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Despite public outrage and Congressional pressure, Chairman Ajit Pai succeeded in his repeal of vital net neutrality rules at the Federal Communications Commission’s last open meeting of 2017. This attack on the open internet also rolled back Title II classification of broadband and abdicated the FCC’s regulatory authority over the internet to the Federal Trade Commission.
We may have lost the vote at the FCC, but the fight isn’t over yet. Now it moves to two new venues, both of which will require public support.
Chairman Pai may have ignored millions of Americans, but he can’t ignore Congress. Members of Congress have the ability and the authority to quickly reverse Chairman Pai’s unprecedented rulemaking through a law called the Congressional Review Act (CRA). Put simply, members of Congress can act to nullify the FCC’s rollback of net neutrality by introducing and passing a resolution of disapproval as soon as the FCC’s new Order has been both published in the Federal Register and sent to Congress in an official report. After that, members of Congress have 60 legislative days to introduce a resolution of disapproval that cannot be amended or blocked by filibuster.
Shortly after the FCC vote on Thursday, Senator Edward Markey kicked off the process and announced his plans to introduce a CRA to counteract the FCC’s actions. Nineteen senators have come out in support of this plan, including Senate Minority Leader Chuck Schumer, and that number is continuing to grow. Another CRA resolution was promised in the House of Representatives by Representative Mike Doyle. A CRA resolution would restore the rules codified by the 2015 Open Internet Order and upheld by the D.C. Circuit Court of Appeals twice. An interactive, longform chart explaining the complete CRA process can be found here.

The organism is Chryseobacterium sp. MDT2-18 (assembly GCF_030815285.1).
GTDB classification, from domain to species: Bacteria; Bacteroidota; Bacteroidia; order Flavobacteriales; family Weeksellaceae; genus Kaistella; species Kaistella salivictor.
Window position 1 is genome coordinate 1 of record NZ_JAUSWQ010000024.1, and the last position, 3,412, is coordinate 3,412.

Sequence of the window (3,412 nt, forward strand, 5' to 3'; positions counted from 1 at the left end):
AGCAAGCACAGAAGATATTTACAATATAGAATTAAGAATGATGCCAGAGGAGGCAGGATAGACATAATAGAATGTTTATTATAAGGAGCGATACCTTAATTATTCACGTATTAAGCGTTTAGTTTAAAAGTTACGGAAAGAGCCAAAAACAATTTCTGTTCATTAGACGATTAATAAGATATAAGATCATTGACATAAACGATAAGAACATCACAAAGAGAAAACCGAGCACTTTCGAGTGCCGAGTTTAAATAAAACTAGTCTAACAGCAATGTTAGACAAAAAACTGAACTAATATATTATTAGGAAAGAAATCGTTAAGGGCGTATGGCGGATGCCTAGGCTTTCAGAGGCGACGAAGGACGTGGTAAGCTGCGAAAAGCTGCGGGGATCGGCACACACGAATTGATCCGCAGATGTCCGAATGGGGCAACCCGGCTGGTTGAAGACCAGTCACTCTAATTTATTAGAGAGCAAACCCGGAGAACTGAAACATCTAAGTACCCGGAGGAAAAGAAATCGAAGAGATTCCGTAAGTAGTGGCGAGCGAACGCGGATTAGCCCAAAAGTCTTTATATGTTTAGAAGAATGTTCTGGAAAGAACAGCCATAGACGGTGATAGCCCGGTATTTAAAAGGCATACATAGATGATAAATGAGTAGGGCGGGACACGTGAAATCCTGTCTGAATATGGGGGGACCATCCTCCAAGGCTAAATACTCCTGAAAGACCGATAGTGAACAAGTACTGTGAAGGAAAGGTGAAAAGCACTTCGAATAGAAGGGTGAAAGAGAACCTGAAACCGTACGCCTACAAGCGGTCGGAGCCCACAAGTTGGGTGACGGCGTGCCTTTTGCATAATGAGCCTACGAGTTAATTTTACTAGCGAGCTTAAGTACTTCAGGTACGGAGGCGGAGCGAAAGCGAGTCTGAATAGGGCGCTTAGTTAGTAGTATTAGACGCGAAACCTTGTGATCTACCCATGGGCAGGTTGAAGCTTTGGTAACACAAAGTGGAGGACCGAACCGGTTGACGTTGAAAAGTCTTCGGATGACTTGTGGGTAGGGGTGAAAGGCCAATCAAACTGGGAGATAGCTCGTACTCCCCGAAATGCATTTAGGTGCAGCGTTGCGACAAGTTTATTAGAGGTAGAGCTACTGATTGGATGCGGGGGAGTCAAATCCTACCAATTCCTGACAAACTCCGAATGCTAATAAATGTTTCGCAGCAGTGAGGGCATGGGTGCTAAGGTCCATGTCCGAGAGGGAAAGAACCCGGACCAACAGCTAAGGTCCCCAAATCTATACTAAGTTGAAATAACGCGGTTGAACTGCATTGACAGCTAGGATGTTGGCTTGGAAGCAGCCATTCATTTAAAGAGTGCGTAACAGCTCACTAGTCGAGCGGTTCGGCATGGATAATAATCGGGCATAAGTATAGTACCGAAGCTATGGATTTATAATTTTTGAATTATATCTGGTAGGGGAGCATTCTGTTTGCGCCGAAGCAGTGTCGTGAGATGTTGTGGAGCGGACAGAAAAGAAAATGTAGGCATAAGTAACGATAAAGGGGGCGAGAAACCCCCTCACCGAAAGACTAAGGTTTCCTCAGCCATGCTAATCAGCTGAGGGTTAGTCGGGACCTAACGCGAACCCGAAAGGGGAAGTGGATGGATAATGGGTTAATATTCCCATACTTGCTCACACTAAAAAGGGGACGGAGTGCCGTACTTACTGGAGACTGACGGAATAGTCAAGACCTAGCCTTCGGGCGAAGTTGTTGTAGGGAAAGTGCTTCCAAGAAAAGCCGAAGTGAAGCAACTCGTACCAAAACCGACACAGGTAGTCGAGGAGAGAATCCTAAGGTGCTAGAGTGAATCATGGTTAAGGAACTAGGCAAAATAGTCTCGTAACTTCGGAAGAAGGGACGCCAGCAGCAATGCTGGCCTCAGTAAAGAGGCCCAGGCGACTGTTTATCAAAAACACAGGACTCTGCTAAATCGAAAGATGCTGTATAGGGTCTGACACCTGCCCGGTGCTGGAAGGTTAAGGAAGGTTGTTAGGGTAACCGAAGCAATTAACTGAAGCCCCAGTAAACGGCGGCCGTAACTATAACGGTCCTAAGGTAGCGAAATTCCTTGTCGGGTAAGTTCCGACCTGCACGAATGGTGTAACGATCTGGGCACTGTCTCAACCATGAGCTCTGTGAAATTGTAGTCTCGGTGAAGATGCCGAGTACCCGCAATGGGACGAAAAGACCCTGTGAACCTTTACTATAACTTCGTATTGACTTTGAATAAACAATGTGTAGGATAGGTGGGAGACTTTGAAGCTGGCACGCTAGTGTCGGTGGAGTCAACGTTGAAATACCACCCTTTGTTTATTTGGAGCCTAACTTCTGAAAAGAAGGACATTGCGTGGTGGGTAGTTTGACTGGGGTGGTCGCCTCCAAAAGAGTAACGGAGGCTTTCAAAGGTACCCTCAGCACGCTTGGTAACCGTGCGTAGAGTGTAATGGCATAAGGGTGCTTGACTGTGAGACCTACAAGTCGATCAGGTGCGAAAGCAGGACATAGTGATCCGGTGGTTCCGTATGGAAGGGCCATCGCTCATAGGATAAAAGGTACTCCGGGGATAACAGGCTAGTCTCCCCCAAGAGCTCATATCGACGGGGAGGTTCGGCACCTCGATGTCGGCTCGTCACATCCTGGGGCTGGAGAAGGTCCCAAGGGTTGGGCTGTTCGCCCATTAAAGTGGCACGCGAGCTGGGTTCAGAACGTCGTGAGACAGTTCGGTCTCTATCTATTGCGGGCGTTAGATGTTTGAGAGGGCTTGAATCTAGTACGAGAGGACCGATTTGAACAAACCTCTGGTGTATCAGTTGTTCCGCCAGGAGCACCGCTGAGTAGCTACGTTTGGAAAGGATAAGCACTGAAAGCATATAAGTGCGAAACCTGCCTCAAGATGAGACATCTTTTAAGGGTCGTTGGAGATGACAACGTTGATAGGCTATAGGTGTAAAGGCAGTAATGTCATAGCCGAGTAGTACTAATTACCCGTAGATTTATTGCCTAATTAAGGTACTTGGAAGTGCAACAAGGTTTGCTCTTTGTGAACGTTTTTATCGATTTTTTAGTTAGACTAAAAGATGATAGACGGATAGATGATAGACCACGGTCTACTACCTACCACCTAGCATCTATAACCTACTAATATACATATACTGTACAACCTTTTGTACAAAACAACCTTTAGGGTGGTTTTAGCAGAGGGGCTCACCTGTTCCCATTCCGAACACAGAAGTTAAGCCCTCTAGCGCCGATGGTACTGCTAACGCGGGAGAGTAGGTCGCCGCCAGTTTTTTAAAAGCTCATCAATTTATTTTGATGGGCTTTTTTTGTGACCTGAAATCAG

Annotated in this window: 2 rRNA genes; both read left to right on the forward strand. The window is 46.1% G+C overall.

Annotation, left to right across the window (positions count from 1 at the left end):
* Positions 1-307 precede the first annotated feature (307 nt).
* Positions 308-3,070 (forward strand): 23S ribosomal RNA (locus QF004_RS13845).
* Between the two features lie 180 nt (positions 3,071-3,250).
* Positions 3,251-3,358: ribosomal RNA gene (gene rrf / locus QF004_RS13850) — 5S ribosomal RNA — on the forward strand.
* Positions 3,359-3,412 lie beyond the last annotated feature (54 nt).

But what about other legislation? It’s true, some members of Congress have introduced or proposed introducing a bills to enshrine net neutrality into law. Unfortunately, at this time, none of those proposals offer full net neutrality protections, while preserving general FCC power to protect consumers on other important broadband issues. This is something Public Knowledge President Gene Kimmelman warned against in his testimony on net neutrality in 2015. Americans should be careful about accepting a weak substitute for net neutrality when we’ve had strong rules under current FCC jurisdiction that can be restored by Congress with a CRA vote.
Challenging the FCC Repeal in Court
There is another course of action beyond Congress. Public Knowledge has a long, successful history of standing up for net neutrality rules and enforcement in court. We believe there is a strong case for overturning the FCC’s order repealing net neutrality rules this time around and will be working to prepare for that opportunity.
Here’s what you can do to help:
Contact Congress: Visit our Take Action page to your representatives in Congress, and ask them to support a CRA resolution of disapproval and overturn the FCC’s repeal of net neutrality. Chairman Pai ignored the will of the public, but members of Congress cannot ignore their constituents without electoral consequences.
Donate: Support Public Knowledge’s legal work by contributing online here.
This fight is far from over, and we are prepared to continue our long-term commitment to defending an open and accessible internet for all.